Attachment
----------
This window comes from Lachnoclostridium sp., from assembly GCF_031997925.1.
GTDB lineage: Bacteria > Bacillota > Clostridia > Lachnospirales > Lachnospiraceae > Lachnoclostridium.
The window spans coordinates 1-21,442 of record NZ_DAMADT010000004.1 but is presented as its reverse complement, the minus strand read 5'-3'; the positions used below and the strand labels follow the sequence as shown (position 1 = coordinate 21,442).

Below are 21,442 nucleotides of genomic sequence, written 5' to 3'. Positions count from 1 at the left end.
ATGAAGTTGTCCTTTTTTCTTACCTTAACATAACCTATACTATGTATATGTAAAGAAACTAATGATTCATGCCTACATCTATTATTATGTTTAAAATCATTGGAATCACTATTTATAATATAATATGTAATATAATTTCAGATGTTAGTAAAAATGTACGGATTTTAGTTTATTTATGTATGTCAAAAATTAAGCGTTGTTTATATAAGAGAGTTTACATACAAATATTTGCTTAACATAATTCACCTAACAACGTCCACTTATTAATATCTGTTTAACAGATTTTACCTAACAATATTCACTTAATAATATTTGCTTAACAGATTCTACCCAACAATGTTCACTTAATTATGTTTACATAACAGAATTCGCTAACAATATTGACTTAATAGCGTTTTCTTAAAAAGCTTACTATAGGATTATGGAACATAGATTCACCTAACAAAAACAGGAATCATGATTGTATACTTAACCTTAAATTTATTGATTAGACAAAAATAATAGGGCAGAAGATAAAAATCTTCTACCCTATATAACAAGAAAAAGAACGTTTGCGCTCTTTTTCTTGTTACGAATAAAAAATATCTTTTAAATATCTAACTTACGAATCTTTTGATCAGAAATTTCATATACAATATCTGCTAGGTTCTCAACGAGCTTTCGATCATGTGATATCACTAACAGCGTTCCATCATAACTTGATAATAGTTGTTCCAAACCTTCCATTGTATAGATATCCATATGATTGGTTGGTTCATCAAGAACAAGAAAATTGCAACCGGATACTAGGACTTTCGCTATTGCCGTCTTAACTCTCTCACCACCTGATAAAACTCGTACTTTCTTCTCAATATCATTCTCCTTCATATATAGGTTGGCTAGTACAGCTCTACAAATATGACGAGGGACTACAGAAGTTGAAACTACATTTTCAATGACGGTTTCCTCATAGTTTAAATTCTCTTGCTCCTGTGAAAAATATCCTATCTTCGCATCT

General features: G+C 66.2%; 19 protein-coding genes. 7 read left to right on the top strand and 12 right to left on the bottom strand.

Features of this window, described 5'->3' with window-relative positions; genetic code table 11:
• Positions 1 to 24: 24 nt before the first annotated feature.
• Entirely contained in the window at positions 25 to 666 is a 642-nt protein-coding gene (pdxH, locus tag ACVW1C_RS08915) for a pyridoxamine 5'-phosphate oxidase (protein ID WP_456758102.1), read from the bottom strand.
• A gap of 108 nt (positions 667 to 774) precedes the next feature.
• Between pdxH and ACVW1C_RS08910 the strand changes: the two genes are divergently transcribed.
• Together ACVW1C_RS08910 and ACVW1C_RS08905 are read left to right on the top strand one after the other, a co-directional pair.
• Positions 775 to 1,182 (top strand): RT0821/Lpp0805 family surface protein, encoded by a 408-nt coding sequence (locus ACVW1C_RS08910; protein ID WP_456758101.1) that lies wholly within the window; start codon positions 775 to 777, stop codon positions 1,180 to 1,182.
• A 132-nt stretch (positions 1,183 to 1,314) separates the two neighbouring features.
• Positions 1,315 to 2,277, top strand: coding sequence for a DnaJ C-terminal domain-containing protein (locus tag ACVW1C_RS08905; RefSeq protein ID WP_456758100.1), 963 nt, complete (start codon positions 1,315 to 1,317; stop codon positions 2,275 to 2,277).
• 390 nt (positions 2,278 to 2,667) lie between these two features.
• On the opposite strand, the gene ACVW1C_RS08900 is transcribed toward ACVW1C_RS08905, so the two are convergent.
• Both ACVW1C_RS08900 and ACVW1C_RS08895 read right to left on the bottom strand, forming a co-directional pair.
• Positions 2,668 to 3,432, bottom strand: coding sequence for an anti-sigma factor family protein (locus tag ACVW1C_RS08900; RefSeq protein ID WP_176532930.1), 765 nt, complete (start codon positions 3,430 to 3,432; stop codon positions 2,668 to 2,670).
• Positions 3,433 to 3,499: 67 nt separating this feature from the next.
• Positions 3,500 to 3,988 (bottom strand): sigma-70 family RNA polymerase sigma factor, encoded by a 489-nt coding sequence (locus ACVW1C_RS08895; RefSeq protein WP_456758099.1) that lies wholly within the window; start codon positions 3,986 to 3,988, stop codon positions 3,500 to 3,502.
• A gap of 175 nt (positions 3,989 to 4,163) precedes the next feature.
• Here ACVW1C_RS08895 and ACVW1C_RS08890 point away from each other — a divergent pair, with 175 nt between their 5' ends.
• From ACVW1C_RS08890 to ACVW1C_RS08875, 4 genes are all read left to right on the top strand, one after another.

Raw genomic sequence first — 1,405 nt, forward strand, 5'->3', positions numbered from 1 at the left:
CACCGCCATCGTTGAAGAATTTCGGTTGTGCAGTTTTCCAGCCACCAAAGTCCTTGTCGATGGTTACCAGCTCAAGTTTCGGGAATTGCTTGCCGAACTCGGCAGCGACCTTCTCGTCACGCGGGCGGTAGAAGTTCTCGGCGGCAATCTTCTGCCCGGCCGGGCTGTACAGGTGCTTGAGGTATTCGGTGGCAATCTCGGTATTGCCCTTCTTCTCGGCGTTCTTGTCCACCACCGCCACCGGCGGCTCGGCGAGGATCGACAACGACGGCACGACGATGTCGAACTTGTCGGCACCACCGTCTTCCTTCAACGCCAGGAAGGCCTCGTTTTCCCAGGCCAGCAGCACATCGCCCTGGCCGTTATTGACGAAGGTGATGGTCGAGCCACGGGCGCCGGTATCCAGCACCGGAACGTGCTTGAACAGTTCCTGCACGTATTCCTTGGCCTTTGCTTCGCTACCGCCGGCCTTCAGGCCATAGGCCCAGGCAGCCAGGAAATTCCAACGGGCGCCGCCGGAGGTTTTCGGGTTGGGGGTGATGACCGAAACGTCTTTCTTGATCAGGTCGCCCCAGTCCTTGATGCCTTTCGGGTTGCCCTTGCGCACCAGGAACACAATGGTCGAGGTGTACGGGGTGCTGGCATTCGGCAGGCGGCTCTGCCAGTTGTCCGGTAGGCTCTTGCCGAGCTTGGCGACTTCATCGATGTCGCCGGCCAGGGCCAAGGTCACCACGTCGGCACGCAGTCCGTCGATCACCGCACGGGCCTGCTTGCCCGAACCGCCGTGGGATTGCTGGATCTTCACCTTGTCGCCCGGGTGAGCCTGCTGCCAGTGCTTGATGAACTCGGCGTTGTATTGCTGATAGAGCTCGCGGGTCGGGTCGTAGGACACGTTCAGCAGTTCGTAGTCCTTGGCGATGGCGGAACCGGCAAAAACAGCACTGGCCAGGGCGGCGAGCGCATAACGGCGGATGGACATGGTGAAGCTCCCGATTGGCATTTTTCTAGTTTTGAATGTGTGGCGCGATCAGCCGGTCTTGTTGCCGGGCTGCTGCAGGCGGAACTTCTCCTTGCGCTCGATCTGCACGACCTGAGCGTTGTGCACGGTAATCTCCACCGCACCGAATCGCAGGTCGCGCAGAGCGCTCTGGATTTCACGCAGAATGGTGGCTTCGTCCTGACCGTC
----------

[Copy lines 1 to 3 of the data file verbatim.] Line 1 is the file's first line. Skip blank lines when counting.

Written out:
This window comes from Lachnoclostridium sp., from assembly GCF_031997925.1.
GTDB lineage: Bacteria > Bacillota > Clostridia > Lachnospirales > Lachnospiraceae > Lachnoclostridium.
The window spans coordinates 1-21,442 of record NZ_DAMADT010000004.1 but is presented as its reverse complement, the minus strand read 5'-3'; the positions used below and the strand labels follow the sequence as shown (position 1 = coordinate 21,442).